But I'm working on it, and do I think it's gotten better over the past year or so. Not thanks to pharma (I have a bottle of klonopin that I got last year that I've taken a grand total of zero pills from, because taking pills gives me anxiety. There's a conundrum for you!), and not really thanks to therapy either (although talking to someone about school stress has been immensely helpful in other regards). I think what's primarily helped for me is a) meditating, b) exercise, and c) realizing that I need to stop fighting anxiety and just accept that it's always going to be there. I've read a few books on the topic and that message has probably helped me than any other (and if you catch me mumbling something under my breath while looking vaguely pale and clammy it's probably "function with fear.").
Most recently I've been reading this workbook. The Mindfulness and Acceptance Workbook for Anxiety. I definitely recommend it. As the title suggests (no shit sherlock) the book is focused on mindfulness and living with anxiety rather than fighting it or trying to reason your way out of it. So far so good, although I have yet to get to the chapters at the end where they make you actually go out and do stuff. But the small things that trigger my anxiety aren't bothering me as much right now at least.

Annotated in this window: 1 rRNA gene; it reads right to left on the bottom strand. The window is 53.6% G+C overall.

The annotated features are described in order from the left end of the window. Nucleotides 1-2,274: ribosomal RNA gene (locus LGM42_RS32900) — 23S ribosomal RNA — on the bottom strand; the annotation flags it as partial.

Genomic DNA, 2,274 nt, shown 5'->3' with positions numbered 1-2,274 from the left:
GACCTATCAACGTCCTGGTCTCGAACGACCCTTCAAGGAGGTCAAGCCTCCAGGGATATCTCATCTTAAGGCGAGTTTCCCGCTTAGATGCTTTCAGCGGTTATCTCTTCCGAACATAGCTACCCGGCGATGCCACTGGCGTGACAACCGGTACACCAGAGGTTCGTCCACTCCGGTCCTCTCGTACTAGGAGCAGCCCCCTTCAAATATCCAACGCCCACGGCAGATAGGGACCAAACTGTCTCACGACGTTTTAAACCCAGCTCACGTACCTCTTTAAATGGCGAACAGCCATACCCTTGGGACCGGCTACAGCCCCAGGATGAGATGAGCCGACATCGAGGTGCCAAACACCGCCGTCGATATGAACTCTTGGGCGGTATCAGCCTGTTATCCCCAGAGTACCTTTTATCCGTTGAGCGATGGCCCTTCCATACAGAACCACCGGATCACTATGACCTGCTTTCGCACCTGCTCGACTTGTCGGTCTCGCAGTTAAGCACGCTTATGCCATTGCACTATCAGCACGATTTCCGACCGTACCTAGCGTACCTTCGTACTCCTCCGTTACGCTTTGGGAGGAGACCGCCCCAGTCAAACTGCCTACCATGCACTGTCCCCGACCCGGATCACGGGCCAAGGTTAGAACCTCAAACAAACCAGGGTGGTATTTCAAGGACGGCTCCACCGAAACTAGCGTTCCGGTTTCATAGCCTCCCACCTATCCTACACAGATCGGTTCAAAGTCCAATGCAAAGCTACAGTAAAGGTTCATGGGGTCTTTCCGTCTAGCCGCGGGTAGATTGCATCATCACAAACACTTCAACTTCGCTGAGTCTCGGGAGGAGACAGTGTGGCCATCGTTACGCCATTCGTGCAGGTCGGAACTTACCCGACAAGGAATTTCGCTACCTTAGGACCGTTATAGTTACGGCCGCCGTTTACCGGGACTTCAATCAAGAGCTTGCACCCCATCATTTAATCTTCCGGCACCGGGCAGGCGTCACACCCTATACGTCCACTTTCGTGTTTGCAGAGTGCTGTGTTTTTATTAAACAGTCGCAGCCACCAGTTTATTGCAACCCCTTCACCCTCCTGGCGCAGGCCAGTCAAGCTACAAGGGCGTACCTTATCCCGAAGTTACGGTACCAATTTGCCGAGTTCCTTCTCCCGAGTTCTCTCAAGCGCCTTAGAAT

It is kind of counterintuitive to have to accept the fact that you are anxious. After years of wanting nothing more than for your anxiety to die a horrible death by stabbing (and snakes, and then maybe setting it on fire and dropping it from an airplane into a pit of more fire), you're suddenly supposed to just accept it and stop fighting? Still, it's worked better than the alternatives for me at least.
I suppose it's a bit like those hilariously awful Abilify commercials where the improved scenario involves you being followed around by a sad bathrobe or a melancholy umbrella forever. I mean, shit! Am I going to be harassed by an anxious bathrobe for the rest of my life?
|Don't look now lady, but...|
Apparently, yes. I am going to be harassed by bathrobes and umbrellas forever. But the book makes the valid point that it's something like a tug-o-war (let's start mixing metaphors shall we?) where if you just drop the rope and stop fighting, then you'll be able to life your life even if the rope is still there. Seems fair enough. We'll see what happens I guess. But I think my main point is that as I get ready to graduate and be done with school once and for all I can't help but wonder what my life would look like minus the constraint of anxiety. I mean, minus that I could do anything (I mean, clearly not anything, but you get my gist). So I'm putting in the work over the next few months in the hopes that I'll not only be done with school but will also be done wasting my time basically wrestling with myself.
Anyone else have any thought on this? From my experiences online I suspect that people who blog or spend all their time on forums are some of the most anxious and depressed people out there. Either that or we just have a medium to actually be vocal about it without immediate stigma.